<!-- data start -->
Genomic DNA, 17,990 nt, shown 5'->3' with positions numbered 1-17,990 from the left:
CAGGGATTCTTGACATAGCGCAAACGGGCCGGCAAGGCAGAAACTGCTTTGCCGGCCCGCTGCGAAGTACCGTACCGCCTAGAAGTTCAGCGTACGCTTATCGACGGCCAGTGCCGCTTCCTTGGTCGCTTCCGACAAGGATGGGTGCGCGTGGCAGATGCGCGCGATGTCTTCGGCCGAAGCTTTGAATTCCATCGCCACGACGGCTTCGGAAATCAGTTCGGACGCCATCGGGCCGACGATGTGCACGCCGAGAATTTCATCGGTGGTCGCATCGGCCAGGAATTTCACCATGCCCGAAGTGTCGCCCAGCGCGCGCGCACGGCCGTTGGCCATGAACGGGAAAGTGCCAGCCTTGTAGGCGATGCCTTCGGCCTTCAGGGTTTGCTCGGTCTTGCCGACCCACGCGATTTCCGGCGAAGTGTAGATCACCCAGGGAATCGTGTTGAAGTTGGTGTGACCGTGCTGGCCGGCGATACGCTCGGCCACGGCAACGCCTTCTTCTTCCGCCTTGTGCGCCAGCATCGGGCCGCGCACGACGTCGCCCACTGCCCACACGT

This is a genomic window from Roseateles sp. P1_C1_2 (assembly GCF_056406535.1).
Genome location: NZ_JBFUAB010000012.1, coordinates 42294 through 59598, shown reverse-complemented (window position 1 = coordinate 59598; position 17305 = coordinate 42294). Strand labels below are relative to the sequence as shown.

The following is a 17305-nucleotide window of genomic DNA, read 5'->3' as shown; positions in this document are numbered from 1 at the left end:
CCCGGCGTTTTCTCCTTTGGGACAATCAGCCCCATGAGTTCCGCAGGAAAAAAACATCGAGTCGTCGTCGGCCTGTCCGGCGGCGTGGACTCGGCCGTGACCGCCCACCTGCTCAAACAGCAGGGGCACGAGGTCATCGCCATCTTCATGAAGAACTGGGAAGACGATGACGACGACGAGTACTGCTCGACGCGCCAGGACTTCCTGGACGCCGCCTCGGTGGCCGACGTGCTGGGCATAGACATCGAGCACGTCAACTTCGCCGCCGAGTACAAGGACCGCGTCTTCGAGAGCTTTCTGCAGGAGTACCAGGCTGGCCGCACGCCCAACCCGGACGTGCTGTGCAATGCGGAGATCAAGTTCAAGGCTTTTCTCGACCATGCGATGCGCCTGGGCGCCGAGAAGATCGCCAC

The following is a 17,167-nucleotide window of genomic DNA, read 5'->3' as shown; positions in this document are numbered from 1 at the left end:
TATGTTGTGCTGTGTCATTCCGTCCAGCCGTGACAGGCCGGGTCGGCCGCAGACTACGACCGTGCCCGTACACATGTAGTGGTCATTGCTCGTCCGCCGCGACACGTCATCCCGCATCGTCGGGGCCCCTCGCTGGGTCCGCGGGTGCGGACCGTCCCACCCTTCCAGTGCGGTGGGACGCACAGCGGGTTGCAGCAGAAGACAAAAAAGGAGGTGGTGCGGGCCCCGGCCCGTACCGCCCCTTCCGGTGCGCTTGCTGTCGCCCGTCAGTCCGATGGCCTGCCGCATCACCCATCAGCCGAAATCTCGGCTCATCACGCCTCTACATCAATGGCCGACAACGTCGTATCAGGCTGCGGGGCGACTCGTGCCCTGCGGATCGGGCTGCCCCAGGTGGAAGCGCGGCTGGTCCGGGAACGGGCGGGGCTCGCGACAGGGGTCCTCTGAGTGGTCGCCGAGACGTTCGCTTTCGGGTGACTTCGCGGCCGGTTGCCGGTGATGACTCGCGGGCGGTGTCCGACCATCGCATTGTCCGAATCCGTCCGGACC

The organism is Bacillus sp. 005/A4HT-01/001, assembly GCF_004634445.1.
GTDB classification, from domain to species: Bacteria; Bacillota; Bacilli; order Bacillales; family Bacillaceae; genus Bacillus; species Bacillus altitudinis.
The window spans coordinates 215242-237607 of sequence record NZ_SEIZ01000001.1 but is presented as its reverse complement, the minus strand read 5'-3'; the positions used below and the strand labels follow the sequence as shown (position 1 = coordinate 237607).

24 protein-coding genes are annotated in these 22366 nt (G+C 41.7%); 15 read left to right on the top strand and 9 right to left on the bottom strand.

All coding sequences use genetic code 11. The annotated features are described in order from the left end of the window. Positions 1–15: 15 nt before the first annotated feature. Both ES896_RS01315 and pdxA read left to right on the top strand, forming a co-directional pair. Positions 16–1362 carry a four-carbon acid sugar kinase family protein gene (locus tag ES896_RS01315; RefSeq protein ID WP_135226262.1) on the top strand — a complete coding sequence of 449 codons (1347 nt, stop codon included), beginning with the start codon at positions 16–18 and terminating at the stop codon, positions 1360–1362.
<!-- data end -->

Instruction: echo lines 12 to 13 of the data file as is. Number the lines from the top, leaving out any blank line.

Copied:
24 protein-coding genes are annotated in these 22366 nt (G+C 41.7%); 15 read left to right on the top strand and 9 right to left on the bottom strand.

All coding sequences use genetic code 11. The annotated features are described in order from the left end of the window. Positions 1–15: 15 nt before the first annotated feature. Both ES896_RS01315 and pdxA read left to right on the top strand, forming a co-directional pair. Positions 16–1362 carry a four-carbon acid sugar kinase family protein gene (locus tag ES896_RS01315; RefSeq protein ID WP_135226262.1) on the top strand — a complete coding sequence of 449 codons (1347 nt, stop codon included), beginning with the start codon at positions 16–18 and terminating at the stop codon, positions 1360–1362.